• Dexter's continuing antagonism toward his male rival George Kittredge (John Howard), who was about to marry Tracy: "You don't look as well as when I last saw you, Kittredge. Oh, you poor fellow. I know just how you feel...Why, you don't look old enough to get married. Not even the first time. And then you never did"; when Tracy insulted him, Dexter replied: "That's the old redhead, no bitterness, no recrimination, just a good swift left in the jaw"
  • tabloid reporter-journalist Macaulay "Mike" Connor's (Oscar-winning James Stewart) drunk scene with Dexter, when Mike asserted: "Are you still in love with her?...I don't know, I-I can't understand how you can have been married to her and still know so little about her?...But when a girl is like Tracy, she's one in a million"
  • the champagne drinking and moonlight poolside swimming rendezvous scene between tipsy heiress/bride-to-be Tracy and Mike when he made a marriage proposal to her: "There's a magnificence in you, Tracy...A magnificence that comes out of your eyes and your voice and the way you stand there and the way you walk. You're lit from within, Tracy. You've got fires banked down in you. Hearth fires and holocausts...No, you're made out of flesh and blood. That's the blank, unholy surprise of it. Why, you're the golden girl, Tracy, full of life and warmth and delight. Well, what goes on? You've got tears in your eyes") - and then after some unexpected and melodramatic kissing, she exclaimed softly: "Golly", then took a breath and kissed him a second time - she stood in his arms, her cheek against his chest, overwhelmed and amazed at herself and starting to shake: "Golly Moses"
  • the surprise wedding finale when Tracy married former husband Dexter at the last minute - and the freeze-framed last image





Pillow Talk (1959)

  • the many shared party-line phone scenes, filmed with vertical and other split-screens, between carefree, philandering, bachelor playboyish neighbor and songwriter Brad Allen (Rock Hudson) (who pretended to be drawling Texan Rex Stetson to hide his real identity) and virginal interior designer career girl Jan Morrow (Oscar-nominated Doris Day)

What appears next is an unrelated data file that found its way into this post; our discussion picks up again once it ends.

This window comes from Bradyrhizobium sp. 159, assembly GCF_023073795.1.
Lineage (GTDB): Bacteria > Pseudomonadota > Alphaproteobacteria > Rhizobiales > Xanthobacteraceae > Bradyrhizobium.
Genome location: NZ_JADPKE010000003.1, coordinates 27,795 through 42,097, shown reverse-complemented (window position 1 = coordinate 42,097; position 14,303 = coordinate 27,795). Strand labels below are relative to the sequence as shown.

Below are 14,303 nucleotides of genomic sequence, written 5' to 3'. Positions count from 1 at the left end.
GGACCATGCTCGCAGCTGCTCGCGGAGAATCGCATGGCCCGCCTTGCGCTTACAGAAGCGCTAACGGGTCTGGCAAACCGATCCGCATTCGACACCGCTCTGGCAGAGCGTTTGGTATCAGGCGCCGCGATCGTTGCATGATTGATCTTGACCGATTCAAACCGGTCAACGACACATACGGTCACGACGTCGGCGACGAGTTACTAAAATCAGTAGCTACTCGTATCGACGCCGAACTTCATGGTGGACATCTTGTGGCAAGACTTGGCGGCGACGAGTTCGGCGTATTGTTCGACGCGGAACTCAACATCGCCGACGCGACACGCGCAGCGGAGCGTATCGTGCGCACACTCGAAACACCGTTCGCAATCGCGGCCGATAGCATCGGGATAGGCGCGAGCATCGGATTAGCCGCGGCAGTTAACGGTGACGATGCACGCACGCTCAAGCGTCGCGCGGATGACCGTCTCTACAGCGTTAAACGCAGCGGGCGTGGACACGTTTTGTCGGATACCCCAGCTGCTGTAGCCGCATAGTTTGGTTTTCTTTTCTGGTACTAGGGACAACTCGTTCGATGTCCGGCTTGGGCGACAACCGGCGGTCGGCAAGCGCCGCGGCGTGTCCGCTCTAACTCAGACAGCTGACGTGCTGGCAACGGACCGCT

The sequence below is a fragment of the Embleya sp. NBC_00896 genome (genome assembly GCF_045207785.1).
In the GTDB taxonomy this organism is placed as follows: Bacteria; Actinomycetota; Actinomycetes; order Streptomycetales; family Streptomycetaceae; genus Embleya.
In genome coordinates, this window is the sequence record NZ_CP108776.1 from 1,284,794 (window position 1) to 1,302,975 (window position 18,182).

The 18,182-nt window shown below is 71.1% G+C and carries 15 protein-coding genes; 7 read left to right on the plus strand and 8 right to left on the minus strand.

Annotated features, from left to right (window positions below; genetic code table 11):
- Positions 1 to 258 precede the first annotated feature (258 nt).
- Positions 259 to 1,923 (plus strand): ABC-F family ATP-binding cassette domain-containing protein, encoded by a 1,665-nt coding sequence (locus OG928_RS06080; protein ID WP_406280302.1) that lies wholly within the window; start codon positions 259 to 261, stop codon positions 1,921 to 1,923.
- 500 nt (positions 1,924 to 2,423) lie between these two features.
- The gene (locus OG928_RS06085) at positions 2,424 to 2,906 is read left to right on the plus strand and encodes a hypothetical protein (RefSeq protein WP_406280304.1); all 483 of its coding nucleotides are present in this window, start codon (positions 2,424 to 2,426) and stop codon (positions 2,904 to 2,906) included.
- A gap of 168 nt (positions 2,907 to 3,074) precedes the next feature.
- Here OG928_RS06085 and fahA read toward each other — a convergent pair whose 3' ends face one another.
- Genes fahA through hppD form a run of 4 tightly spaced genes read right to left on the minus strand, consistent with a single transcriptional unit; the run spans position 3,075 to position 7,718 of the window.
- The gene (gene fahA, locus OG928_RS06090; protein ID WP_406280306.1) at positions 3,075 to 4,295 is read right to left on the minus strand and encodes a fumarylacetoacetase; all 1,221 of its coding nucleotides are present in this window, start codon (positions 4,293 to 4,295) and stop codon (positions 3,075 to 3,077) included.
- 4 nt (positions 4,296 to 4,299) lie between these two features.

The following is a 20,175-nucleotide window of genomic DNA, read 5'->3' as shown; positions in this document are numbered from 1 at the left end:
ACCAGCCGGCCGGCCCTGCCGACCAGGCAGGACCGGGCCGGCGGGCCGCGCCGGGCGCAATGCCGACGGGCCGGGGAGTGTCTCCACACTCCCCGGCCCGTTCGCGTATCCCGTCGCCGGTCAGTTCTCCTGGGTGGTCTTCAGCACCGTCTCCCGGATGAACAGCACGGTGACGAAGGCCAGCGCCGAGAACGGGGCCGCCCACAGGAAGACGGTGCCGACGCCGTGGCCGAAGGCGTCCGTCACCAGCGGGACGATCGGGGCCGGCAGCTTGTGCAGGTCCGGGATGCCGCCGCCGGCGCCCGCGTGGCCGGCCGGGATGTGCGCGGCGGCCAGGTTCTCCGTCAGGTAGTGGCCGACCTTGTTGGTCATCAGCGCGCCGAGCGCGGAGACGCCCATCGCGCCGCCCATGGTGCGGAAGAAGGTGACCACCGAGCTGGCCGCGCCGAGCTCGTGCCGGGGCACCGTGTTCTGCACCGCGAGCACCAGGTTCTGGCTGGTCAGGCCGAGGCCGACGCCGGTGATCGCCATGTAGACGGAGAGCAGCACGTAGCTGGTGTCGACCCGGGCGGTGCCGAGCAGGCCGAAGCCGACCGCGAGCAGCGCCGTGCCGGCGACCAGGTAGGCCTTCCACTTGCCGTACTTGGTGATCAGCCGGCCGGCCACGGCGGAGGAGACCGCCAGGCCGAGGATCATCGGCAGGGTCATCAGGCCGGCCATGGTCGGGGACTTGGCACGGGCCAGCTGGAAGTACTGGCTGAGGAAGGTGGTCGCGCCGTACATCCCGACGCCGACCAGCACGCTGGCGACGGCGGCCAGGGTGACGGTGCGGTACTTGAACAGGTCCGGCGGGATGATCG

• their famed bathtub scene implying that they were in the same bathroom and playing footsie with each other - across screens; during one phone encounter, Jan extended her foot and flirted: "You'll find that most people are willing to meet you halfway - if you let them"
  • and his additional pretense, when he (as Brad) told Jan on the phone that he suspected that Rex was gay: ("Must I spell it out?...There are some men who just, uh, they're very devoted to their mothers, you know, the type that likes to collect cooking recipes or exchange bits of gossip") -- with the additional subtext of Hudson's real-life homosexuality -- but then she urged Rex to prove his manhood during their next date: ("Rex, don't you find me attractive?...Well, then, why haven't you ever?...All the times that we've been going out together, you've been a perfect gentleman...You have. And I appreciate it, really I do...But ...well, being such a perfect gentleman and all, it's not very flattering"); when he called their relationship a "friendship," she had to prove him wrong with a kiss: ("Is that all it is with us, a friendship?"); he responded: ("Ma'am, that's a direct question. l think it deserves a direct answer")


The Pink Panther (1963)

  • the introductory opening credits Pink Panther feline cartoon (debuting the famous animated feline with his various funny antics) accompanied by Henry Mancini's classic jazzy-bluesy music
  • the opening scene in which a discolored flaw in a large pink diamond was dubbed "The Pink Panther" by a Maharajah
  • the character of bumbling, heavy French-accented Inspector Jacques Clouseau (Peter Sellers)
  • the many hysterical slapstick scenes, including when Clouseau spun a globe, glanced out the window, and confidently stated: "We must find that woman," placed his hand back on the globe - and was immediately thrown to the floor
  • the film's twisting plot regarding the suave, playboyish jewel thief Sir Charles Lytton (David Niven) aka The Phantom, and Clouseau's unfaithful wife Simone (Capucine) conspiring behind Clouseau's back (as Lytton's lover) to steal the Pink Panther jewel from its owner - the adult Princess Dala (Claudia Cardinale)
  • the classic hide-and-seek scene in which Simone juggled suitors in her bedroom: she had to divert Clouseau's attention from both Lytton and his Lytton's American nephew George (Robert Wagner) who were hiding - George was under the bubbles in her bathtub in her bathroom, and Lytton was under her bed; when he came into the room angrily asserting: "That phone call was a ruse", he stumbled onto the floor - as she asked: "Are you hurt, my darling?"
  • the scene of Clouseau playing his expensive Stradivarius violin (repaired after he had stepped on it and quipped: "It's no matter. When you've seen one Stradivarius, you've seen them all") after numerous attempts to have sex with the very deceptive Simone (who was continuing to hide her suitors from him), although he told her: "I doubt if we shall need it tonight, my love" - and then he popped the cork on a bottle of champagne in bed and drenched both of them